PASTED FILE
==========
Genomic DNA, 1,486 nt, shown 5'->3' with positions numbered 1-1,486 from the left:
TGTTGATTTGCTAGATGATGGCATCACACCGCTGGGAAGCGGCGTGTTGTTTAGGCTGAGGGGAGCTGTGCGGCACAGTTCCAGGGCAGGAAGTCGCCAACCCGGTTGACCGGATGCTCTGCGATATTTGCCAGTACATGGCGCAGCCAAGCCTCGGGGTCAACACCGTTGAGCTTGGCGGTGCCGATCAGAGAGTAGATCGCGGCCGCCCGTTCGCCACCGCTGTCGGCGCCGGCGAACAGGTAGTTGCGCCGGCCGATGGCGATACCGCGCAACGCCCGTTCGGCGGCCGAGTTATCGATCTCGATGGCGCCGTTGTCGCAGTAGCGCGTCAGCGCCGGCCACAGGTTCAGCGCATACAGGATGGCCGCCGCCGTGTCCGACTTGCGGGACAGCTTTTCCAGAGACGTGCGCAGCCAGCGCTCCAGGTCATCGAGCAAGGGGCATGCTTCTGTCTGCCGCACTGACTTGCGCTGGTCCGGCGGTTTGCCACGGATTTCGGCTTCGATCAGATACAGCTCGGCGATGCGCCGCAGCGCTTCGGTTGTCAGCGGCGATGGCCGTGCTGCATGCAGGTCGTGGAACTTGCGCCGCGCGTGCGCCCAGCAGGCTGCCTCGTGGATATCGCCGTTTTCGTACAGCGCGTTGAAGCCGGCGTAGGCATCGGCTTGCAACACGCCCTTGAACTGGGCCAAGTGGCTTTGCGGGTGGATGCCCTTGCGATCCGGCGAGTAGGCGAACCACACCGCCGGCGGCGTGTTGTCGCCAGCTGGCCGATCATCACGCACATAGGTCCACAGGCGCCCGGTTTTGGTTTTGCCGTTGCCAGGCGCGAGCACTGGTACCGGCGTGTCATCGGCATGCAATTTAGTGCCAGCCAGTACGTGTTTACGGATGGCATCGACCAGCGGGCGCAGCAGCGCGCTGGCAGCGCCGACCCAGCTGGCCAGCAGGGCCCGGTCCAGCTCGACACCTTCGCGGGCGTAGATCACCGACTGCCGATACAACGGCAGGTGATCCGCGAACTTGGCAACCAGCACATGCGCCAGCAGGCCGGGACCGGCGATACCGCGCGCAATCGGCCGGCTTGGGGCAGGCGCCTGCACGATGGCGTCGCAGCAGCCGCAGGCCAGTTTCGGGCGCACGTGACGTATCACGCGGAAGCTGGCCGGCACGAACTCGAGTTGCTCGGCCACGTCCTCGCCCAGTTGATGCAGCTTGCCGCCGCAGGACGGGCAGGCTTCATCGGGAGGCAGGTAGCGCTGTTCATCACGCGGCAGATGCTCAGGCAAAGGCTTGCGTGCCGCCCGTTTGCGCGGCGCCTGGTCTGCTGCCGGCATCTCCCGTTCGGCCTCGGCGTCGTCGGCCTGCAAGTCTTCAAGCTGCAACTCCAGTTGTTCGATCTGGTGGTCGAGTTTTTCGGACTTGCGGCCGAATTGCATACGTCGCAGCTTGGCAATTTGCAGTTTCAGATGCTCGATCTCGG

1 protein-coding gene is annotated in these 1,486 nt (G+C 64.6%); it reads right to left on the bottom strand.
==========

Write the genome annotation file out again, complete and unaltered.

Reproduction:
Genomic DNA, 1,486 nt, shown 5'->3' with positions numbered 1-1,486 from the left:
TGTTGATTTGCTAGATGATGGCATCACACCGCTGGGAAGCGGCGTGTTGTTTAGGCTGAGGGGAGCTGTGCGGCACAGTTCCAGGGCAGGAAGTCGCCAACCCGGTTGACCGGATGCTCTGCGATATTTGCCAGTACATGGCGCAGCCAAGCCTCGGGGTCAACACCGTTGAGCTTGGCGGTGCCGATCAGAGAGTAGATCGCGGCCGCCCGTTCGCCACCGCTGTCGGCGCCGGCGAACAGGTAGTTGCGCCGGCCGATGGCGATACCGCGCAACGCCCGTTCGGCGGCCGAGTTATCGATCTCGATGGCGCCGTTGTCGCAGTAGCGCGTCAGCGCCGGCCACAGGTTCAGCGCATACAGGATGGCCGCCGCCGTGTCCGACTTGCGGGACAGCTTTTCCAGAGACGTGCGCAGCCAGCGCTCCAGGTCATCGAGCAAGGGGCATGCTTCTGTCTGCCGCACTGACTTGCGCTGGTCCGGCGGTTTGCCACGGATTTCGGCTTCGATCAGATACAGCTCGGCGATGCGCCGCAGCGCTTCGGTTGTCAGCGGCGATGGCCGTGCTGCATGCAGGTCGTGGAACTTGCGCCGCGCGTGCGCCCAGCAGGCTGCCTCGTGGATATCGCCGTTTTCGTACAGCGCGTTGAAGCCGGCGTAGGCATCGGCTTGCAACACGCCCTTGAACTGGGCCAAGTGGCTTTGCGGGTGGATGCCCTTGCGATCCGGCGAGTAGGCGAACCACACCGCCGGCGGCGTGTTGTCGCCAGCTGGCCGATCATCACGCACATAGGTCCACAGGCGCCCGGTTTTGGTTTTGCCGTTGCCAGGCGCGAGCACTGGTACCGGCGTGTCATCGGCATGCAATTTAGTGCCAGCCAGTACGTGTTTACGGATGGCATCGACCAGCGGGCGCAGCAGCGCGCTGGCAGCGCCGACCCAGCTGGCCAGCAGGGCCCGGTCCAGCTCGACACCTTCGCGGGCGTAGATCACCGACTGCCGATACAACGGCAGGTGATCCGCGAACTTGGCAACCAGCACATGCGCCAGCAGGCCGGGACCGGCGATACCGCGCGCAATCGGCCGGCTTGGGGCAGGCGCCTGCACGATGGCGTCGCAGCAGCCGCAGGCCAGTTTCGGGCGCACGTGACGTATCACGCGGAAGCTGGCCGGCACGAACTCGAGTTGCTCGGCCACGTCCTCGCCCAGTTGATGCAGCTTGCCGCCGCAGGACGGGCAGGCTTCATCGGGAGGCAGGTAGCGCTGTTCATCACGCGGCAGATGCTCAGGCAAAGGCTTGCGTGCCGCCCGTTTGCGCGGCGCCTGGTCTGCTGCCGGCATCTCCCGTTCGGCCTCGGCGTCGTCGGCCTGCAAGTCTTCAAGCTGCAACTCCAGTTGTTCGATCTGGTGGTCGAGTTTTTCGGACTTGCGGCCGAATTGCATACGTCGCAGCTTGGCAATTTGCAGTTTCAGATGCTCGATCTCGG

1 protein-coding gene is annotated in these 1,486 nt (G+C 64.6%); it reads right to left on the bottom strand.